"We believe that when everybody is healthy we will be able to roll four lines, with three lines that can score goals," Holland said. "Pulkkinen will be one of our 14 forwards as we start the season. We've got we've got some decisions to make, but we're going to try to hang onto our younger players who we think can be a big part of our team in the future.
"You have to have depth in this league, but we feel good about our players and the moves we made today."
As they should. The Wings for years have had their eyes on Green, the 6-foot-1, 207-pound defenseman who has 113 goals among 360 points in 575 NHL games, all with the Capitals. A native of Calgary, Alberta, Green had 10 goals among 45 points in 72 games this season. A two-time NHL First-Team All-Star, Green ranks only behind Chicago's Conn Smythe-winning Duncan Keith as the NHL's highest-scoring defenseman since the start of the 2007-08 season.
"The style of play was a huge factor in the decision for me," Green said. "I enjoy jumping up in the play, moving the puck and being creative from the back end. Detroit is a puck-moving team. That's how I enjoy playing. I'm really looking forward to the system they play."
Chicago plays a similar style, which has helped the Blackhawks win three Cup titles in the last six years, so Richards believes he can step right in and contribute. He also has considerable experience working the point on the power play.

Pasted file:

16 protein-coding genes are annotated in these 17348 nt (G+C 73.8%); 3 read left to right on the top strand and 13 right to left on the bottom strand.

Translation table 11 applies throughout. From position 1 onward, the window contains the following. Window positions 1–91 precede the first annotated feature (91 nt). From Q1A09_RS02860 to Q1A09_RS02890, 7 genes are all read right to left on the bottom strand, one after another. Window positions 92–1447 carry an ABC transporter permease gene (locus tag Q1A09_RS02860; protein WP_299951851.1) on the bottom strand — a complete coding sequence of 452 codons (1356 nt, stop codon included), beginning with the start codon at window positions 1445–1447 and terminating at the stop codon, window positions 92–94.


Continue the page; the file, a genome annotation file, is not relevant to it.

Richards, a veteran of 14 NHL seasons with Tampa Bay, Dallas, the New York Rangers and the Chicago Blackhawks, agreed to a one-year deal worth $3 million.
A 6-foot, 196-pound left-shot pivot, he scored 12 goals among 37 points in 76 games with the Cup champion Blackhawks this season. He has 288 goals and 904 points in 1,058 games.
A native of Murray Harbour, Prince Edward Island, Richards enjoyed his most productive NHL season in 2005-06, finishing with 91 points (23-68-91) in 82 games with the Lightning, a feat he matched with the Dallas Stars (24-67-91) over 80 games in 2009-10.
"Both players have high hockey IQs, great stick skills and the ability to play the type of game we like to play with our team," Holland said. "We're trying to put a team on the ice that we think can compete with the best teams in the Eastern Conference, to be one of the 16 teams in the playoffs -- and try to find a way to peak at the right time."